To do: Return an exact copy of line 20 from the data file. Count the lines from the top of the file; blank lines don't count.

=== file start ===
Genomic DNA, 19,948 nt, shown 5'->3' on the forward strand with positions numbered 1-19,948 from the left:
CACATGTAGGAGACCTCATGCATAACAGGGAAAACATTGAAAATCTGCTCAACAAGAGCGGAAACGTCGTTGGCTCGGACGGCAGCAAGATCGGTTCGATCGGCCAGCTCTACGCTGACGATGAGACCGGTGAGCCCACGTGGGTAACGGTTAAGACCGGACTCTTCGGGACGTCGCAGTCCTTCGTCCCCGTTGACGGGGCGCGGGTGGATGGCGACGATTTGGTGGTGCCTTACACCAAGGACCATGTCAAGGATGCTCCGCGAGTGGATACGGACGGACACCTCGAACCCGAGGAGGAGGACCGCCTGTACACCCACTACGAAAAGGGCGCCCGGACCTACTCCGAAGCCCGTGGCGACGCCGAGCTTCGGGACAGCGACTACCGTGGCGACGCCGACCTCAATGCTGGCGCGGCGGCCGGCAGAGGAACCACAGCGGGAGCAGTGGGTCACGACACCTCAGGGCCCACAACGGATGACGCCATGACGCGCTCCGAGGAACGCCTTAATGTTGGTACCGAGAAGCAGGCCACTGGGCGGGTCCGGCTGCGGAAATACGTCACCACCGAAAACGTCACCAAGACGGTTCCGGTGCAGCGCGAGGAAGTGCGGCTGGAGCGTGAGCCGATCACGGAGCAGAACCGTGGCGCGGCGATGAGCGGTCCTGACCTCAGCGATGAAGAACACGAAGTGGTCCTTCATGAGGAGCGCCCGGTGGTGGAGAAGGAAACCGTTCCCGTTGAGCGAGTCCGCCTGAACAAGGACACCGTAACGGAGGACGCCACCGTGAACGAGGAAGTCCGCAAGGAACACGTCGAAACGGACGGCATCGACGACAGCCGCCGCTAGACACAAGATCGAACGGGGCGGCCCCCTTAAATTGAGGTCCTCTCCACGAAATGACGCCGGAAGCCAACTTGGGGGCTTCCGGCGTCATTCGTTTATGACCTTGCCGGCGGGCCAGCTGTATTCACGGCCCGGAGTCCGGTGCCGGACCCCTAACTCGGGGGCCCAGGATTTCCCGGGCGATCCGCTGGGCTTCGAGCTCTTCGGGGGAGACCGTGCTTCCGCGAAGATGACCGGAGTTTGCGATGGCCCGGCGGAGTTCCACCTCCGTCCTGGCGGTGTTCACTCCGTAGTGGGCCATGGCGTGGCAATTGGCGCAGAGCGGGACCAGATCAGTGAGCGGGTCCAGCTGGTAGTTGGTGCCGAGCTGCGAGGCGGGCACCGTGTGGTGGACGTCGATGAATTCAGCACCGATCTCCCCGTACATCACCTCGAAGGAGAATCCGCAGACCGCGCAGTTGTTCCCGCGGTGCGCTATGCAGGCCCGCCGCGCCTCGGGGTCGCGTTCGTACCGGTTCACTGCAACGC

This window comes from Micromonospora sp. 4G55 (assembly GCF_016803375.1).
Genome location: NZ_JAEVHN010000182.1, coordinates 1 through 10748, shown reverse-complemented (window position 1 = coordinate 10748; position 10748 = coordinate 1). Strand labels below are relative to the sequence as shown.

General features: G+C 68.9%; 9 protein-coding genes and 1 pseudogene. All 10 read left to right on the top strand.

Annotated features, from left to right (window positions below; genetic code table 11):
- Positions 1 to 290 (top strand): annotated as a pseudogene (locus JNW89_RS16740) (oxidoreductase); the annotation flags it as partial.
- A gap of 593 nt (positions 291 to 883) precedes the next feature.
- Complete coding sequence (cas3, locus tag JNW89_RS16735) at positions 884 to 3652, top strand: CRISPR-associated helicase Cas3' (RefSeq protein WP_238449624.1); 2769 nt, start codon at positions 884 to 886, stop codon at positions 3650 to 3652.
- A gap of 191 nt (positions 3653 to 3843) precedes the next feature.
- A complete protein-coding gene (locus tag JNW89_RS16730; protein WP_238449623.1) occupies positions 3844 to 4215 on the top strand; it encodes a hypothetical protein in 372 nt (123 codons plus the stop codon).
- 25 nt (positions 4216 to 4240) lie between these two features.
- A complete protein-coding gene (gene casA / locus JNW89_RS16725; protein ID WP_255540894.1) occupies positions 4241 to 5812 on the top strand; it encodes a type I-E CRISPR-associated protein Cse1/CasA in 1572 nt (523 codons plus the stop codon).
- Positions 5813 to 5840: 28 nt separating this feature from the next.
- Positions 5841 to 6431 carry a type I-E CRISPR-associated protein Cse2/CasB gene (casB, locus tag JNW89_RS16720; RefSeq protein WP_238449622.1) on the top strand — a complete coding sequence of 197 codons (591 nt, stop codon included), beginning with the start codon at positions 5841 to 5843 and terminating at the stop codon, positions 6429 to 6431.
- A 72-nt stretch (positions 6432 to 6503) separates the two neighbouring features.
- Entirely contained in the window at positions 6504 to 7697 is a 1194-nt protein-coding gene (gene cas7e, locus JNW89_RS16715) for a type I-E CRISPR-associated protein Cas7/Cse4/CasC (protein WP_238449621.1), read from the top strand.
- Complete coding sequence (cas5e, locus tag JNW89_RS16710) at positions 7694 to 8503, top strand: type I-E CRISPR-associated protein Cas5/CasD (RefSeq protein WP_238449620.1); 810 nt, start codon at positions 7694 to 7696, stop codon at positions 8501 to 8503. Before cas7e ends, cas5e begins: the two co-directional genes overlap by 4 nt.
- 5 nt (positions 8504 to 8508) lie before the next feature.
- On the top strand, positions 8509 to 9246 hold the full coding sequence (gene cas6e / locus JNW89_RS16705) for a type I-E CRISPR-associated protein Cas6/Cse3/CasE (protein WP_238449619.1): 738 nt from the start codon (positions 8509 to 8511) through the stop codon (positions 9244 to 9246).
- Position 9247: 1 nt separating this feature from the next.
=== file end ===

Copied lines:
- On the top strand, positions 8509 to 9246 hold the full coding sequence (gene cas6e / locus JNW89_RS16705) for a type I-E CRISPR-associated protein Cas6/Cse3/CasE (protein WP_238449619.1): 738 nt from the start codon (positions 8509 to 8511) through the stop codon (positions 9244 to 9246).